Netanyahu Accused of Trying to Drag the U.S. Into War With Iran

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Netanyahu is determined to attack Iran

Israeli journalist-turned-politician Yair Lapid began his initial political campaign this week by accusing Prime Minister Binyamin Netanyahu of trying to drag the United States into war with Iran.

In his first English interview since announcing his bid for a seat in the Israeli Knesset, Lapid said Netanyahu made mistakes by instigating a conflict with the U.S. administration led by President Barack Obama, betting that Republican candidate Mitt Romney would win the election and threatening Iran with military action rather than focusing on intensifying sanctions.

“Netanyahu has created a situation in which it became an Israel-Iran problem and not a world-Iran problem,” Lapid told the reporters.

“There is only one way to end the Iranian nuclear threat: The fall of the ayatollahs. An Israeli strike would only delay the Iranian nuclear problem. It would enable the Iranians to say we have been attacked by a nuclear country and now we have no choice but to develop nuclear weapons. The way to make the ayatollahs fall is to strengthen the sanctions.”

Lapid said Netanyahu was wrong to try to force America to set deadlines for Iran.

“It is hubris to give an ultimatum to the U.S.,” he said. “People tend to forget that the plane Netanyahu is sending to bomb Iran is an American plane. He thinks he can drag America to do what it doesn’t want to do. He is leading Israel to war too soon, before it’s necessary. Like Netanyahu, I think that if we came to the point of no return, Israel would have to bomb, but there is still a lot left to do to avoid that.”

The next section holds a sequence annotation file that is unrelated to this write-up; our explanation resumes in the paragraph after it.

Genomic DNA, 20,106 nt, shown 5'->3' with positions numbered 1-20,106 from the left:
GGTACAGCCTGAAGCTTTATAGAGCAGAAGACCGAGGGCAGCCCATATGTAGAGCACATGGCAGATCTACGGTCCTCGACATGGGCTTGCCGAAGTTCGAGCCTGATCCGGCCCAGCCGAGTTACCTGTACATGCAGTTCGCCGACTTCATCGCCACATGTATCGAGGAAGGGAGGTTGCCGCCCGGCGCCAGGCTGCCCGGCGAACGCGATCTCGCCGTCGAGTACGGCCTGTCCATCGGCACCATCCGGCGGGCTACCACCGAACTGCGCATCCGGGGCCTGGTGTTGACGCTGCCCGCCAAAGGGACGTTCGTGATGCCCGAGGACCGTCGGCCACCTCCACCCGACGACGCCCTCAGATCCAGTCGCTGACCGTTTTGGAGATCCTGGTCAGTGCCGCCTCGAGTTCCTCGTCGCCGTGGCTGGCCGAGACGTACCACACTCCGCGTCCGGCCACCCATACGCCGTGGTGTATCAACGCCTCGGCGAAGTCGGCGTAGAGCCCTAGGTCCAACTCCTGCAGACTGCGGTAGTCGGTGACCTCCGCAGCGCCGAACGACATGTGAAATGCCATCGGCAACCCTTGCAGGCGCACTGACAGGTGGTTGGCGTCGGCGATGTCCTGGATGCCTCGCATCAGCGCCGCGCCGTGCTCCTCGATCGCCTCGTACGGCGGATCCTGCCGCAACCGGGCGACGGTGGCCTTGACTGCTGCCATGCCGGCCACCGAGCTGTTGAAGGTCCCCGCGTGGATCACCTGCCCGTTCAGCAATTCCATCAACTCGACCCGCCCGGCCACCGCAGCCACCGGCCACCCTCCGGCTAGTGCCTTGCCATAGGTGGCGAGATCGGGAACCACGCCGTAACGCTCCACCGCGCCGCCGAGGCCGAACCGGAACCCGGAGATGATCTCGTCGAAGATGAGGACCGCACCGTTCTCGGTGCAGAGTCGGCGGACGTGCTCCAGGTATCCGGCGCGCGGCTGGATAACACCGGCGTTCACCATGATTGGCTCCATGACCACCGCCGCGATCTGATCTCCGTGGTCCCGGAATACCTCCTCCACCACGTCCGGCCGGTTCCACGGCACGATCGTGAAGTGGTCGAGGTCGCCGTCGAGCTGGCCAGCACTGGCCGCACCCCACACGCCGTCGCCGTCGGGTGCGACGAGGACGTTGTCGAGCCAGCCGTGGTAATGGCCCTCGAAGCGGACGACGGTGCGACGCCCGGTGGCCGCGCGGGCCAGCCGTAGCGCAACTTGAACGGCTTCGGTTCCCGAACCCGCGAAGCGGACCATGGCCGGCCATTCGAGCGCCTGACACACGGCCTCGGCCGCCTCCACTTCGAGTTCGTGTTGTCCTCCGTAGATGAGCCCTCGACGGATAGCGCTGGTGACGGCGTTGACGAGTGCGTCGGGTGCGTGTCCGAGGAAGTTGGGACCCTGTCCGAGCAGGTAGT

Lapid’s charges come as anti-government protests in Iran linked to the country’s weakening currency have raised hopes in Israel that international sanctions are working to undermine Tehran and lowering the likelihood of an Israeli strike against Iranian nuclear targets in the coming months.

Netanyahu has frequently dismissed sanctions as ineffective in slowing Iran’s enrichment program, and tried to publicly pressure Obama into immediate action, only to be rebuffed.

But the unrest that erupted in Tehran on Wednesday before subsiding on Thursday is causing Israeli officials to reconsider, analysts and officials said.

Lapid said he would always give an honest answer if he ever served as a minister under Netanyahu.

“What kind of politician would I be if I am silent when I see things that matter that bother me?” he asked. “On the Iranian issue, he did a great job by putting it on the world’s table, but then he took it off the world’s table and made it an Israeli issue. It’s the same with economy: He got it on track, then made mistakes.”

Lapid also called upon the U.S. administration to release Israeli agent Jonathan Pollard, who is serving the 27th year of a life sentence.

“It’s about time to release him,” he said.

“The U.S. is being unnecessarily harsh on someone sick and getting old. All the spies from the Cold War were released years ago even though they spied for an enemy. It’s time to release someone who spied for a friend.”